Search results

You are looking at 1 - 10 of 18 items for :

  • religious congregation x
  • Film, Media and Music x
  • All content x
Clear All
Catholicism and devotion in The Smiths

4 ‘Heaven knows we’ll soon be dust’: Catholicism and devotion in The Smiths Eoin Devereux ‘In six months time, they’ll be bringing flowers to our gigs’ (Morrissey, 1983)1 Introduction In this chapter I focus on the Catholic and broader religious dimensions of The Smiths. In doing so, I locate the significance of their Catholicism and their fans’ obvious devotion in the context of recent debates concerning the apparent nexus between popular music and religion. What we might term as either the ‘theological’ or ‘occultural’ turn within analyses of contemporary

in Why pamper life's complexities?

religious products, in turn related to the current right-wing trend all around the world in society and the media, as well as in politics. This analysis combines an appreciation of this strategy, reflecting on these productions and their consumption in the current media landscape by drawing on Cultural Studies and Mediation Theory. As a result, it proposes a cultural diagnosis of Brazilian media, showing that the modern biblical epic is itself a reflection of society not only in regard to media products but to the demands of audiences as well. Brazil’s TV landscape

in The Bible onscreen in the new millennium
The Lonely Passion of Judith Hearne (1987)

situation of a middle-aged woman under stress – in Judith’s case, intensified by loneliness and the loss of her closest relative, her aunt. When her hopes of the possibility of a romantic relationship with James Madden turn out to have been built on sand, she gives in to her one great weakness, alcohol, which in turn leads to a terrible crisis of religious faith. As in The Pumpkin Eater , there is a moment of planned incongruity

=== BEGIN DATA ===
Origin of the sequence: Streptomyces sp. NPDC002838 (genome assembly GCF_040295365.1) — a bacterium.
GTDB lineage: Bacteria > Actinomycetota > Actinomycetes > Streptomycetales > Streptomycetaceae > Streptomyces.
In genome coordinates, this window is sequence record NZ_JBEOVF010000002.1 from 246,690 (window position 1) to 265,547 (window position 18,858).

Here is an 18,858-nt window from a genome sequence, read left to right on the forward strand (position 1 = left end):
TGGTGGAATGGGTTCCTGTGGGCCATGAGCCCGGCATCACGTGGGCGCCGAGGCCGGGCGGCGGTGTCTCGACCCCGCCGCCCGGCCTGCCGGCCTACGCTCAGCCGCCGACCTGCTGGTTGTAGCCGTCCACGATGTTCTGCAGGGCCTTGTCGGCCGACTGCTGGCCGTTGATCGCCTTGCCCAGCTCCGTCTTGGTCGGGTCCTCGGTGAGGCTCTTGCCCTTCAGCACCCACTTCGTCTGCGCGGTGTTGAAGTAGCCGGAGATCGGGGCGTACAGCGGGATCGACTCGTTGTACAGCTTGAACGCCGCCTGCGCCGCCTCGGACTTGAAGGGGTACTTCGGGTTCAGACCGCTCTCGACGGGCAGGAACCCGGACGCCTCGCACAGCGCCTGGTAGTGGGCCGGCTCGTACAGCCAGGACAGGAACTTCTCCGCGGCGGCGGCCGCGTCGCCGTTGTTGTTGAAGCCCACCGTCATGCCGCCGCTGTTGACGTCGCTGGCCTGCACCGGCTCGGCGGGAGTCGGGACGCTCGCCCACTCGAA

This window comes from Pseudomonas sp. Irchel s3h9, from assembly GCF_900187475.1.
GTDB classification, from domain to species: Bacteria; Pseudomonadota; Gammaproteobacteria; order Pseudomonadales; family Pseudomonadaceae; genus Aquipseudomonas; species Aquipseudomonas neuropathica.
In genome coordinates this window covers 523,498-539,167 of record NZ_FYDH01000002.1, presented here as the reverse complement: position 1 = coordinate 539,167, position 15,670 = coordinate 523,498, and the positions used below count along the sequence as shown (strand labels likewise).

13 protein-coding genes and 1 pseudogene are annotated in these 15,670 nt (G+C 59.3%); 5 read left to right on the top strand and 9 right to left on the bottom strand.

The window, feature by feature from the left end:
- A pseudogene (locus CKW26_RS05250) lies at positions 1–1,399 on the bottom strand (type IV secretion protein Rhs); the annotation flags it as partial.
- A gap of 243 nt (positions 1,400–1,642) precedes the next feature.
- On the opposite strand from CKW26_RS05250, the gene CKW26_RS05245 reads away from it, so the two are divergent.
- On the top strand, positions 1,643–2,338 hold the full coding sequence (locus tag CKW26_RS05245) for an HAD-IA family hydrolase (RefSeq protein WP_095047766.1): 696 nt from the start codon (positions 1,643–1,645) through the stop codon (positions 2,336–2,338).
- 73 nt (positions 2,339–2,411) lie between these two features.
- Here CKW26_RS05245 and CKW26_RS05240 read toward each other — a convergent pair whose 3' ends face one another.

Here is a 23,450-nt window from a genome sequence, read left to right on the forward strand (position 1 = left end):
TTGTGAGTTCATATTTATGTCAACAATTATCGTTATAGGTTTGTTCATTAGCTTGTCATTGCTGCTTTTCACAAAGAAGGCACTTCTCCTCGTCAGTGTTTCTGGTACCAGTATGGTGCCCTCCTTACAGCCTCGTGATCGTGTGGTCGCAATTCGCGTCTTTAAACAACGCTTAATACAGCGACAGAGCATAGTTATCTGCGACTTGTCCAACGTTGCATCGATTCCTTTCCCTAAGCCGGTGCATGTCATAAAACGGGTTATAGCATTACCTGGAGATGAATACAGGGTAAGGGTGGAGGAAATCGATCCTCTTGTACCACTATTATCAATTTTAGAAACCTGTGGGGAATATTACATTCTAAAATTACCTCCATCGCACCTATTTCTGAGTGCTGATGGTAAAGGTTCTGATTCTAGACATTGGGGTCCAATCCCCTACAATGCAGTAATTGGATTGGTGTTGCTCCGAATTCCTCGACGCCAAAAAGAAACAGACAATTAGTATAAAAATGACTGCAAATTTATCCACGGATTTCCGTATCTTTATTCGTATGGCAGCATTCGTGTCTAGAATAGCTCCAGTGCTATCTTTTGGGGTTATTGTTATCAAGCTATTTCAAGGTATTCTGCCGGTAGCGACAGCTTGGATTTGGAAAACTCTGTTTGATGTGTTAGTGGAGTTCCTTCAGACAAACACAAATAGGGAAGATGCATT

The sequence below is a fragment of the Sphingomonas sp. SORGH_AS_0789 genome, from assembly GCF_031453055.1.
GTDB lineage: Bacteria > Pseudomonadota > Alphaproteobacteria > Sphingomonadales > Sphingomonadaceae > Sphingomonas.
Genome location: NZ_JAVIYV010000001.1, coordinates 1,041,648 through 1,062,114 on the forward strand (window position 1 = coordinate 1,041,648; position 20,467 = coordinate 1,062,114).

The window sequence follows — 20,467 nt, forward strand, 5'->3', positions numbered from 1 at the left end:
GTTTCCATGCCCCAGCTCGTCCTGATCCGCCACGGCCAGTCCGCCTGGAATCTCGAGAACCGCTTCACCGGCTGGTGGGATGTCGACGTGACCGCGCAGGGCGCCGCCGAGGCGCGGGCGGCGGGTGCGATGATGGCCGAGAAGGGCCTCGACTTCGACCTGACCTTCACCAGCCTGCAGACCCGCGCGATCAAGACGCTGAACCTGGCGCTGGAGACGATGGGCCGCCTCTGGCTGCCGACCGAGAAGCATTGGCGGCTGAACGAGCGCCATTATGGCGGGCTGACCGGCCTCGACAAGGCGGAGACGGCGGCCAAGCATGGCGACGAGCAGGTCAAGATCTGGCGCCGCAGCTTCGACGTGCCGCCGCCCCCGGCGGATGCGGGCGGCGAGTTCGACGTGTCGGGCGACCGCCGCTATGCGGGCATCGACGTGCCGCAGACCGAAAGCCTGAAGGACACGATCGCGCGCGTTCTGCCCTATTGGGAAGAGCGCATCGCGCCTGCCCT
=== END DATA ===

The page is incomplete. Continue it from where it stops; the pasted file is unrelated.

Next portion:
in Jack Clayton
Abstract only

Durkheim’s notions of exhaustion and effervescence, explored in The Elementary Forms: Society cannot revitalize the awareness it has of itself unless it assembles, but it cannot remain continuously in session … The form of this cycle is apt to vary from one society to another. Where the period of dispersion is long or the dispersion is very great, the period of congregation is prolonged in turn, and there are veritable orgies of collective and religious life … This is true of the Australian tribes and of several societies in the American North and Northwest. Elsewhere

in Time and memory in reggae music
Demonising controversy in The Last Temptation of Christ and The Passion of the Christ

. However, other Christ films have told this story without escalating the visual violence like Passion does. Watching the movie becomes a visceral experience, affect, the audience flinches at the beatings, looks away from the blood, the flayed back. Reviewers spoke of feeling ‘abused’ and ‘punished’ and the film was generally reviewed poorly. Conservative Christians, evangelicals, Roman Catholics, responded differently: the film became a religious experience, a phenomenon. Churches across America organised field trips to movie theatres so their congregation could